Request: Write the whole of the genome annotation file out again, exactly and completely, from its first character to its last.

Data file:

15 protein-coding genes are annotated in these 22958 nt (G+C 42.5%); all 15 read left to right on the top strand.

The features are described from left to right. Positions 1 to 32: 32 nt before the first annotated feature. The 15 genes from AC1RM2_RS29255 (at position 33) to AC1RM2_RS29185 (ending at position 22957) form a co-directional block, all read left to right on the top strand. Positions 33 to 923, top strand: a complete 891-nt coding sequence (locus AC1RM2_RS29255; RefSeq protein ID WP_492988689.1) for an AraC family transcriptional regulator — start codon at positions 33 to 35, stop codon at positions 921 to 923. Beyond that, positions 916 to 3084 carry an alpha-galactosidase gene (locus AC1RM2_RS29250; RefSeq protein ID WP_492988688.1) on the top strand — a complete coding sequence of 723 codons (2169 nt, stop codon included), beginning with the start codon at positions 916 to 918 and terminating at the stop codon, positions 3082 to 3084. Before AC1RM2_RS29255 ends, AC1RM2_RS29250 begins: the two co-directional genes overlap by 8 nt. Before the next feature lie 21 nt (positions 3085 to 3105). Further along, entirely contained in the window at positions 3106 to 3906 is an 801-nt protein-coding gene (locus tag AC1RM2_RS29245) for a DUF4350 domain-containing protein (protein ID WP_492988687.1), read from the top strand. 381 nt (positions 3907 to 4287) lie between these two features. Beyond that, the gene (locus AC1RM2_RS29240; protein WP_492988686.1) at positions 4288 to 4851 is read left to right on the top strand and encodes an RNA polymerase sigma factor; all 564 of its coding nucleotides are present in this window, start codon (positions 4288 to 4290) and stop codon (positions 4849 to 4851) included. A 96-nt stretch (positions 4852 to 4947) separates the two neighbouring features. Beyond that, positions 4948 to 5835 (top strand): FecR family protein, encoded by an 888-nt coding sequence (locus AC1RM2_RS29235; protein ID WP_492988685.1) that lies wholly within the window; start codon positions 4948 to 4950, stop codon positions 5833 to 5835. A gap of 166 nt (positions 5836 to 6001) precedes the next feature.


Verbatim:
15 protein-coding genes are annotated in these 22958 nt (G+C 42.5%); all 15 read left to right on the top strand.

The features are described from left to right. Positions 1 to 32: 32 nt before the first annotated feature. The 15 genes from AC1RM2_RS29255 (at position 33) to AC1RM2_RS29185 (ending at position 22957) form a co-directional block, all read left to right on the top strand. Positions 33 to 923, top strand: a complete 891-nt coding sequence (locus AC1RM2_RS29255; RefSeq protein ID WP_492988689.1) for an AraC family transcriptional regulator — start codon at positions 33 to 35, stop codon at positions 921 to 923. Beyond that, positions 916 to 3084 carry an alpha-galactosidase gene (locus AC1RM2_RS29250; RefSeq protein ID WP_492988688.1) on the top strand — a complete coding sequence of 723 codons (2169 nt, stop codon included), beginning with the start codon at positions 916 to 918 and terminating at the stop codon, positions 3082 to 3084. Before AC1RM2_RS29255 ends, AC1RM2_RS29250 begins: the two co-directional genes overlap by 8 nt. Before the next feature lie 21 nt (positions 3085 to 3105). Further along, entirely contained in the window at positions 3106 to 3906 is an 801-nt protein-coding gene (locus tag AC1RM2_RS29245) for a DUF4350 domain-containing protein (protein ID WP_492988687.1), read from the top strand. 381 nt (positions 3907 to 4287) lie between these two features. Beyond that, the gene (locus AC1RM2_RS29240; protein WP_492988686.1) at positions 4288 to 4851 is read left to right on the top strand and encodes an RNA polymerase sigma factor; all 564 of its coding nucleotides are present in this window, start codon (positions 4288 to 4290) and stop codon (positions 4849 to 4851) included. A 96-nt stretch (positions 4852 to 4947) separates the two neighbouring features. Beyond that, positions 4948 to 5835 (top strand): FecR family protein, encoded by an 888-nt coding sequence (locus AC1RM2_RS29235; protein ID WP_492988685.1) that lies wholly within the window; start codon positions 4948 to 4950, stop codon positions 5833 to 5835. A gap of 166 nt (positions 5836 to 6001) precedes the next feature.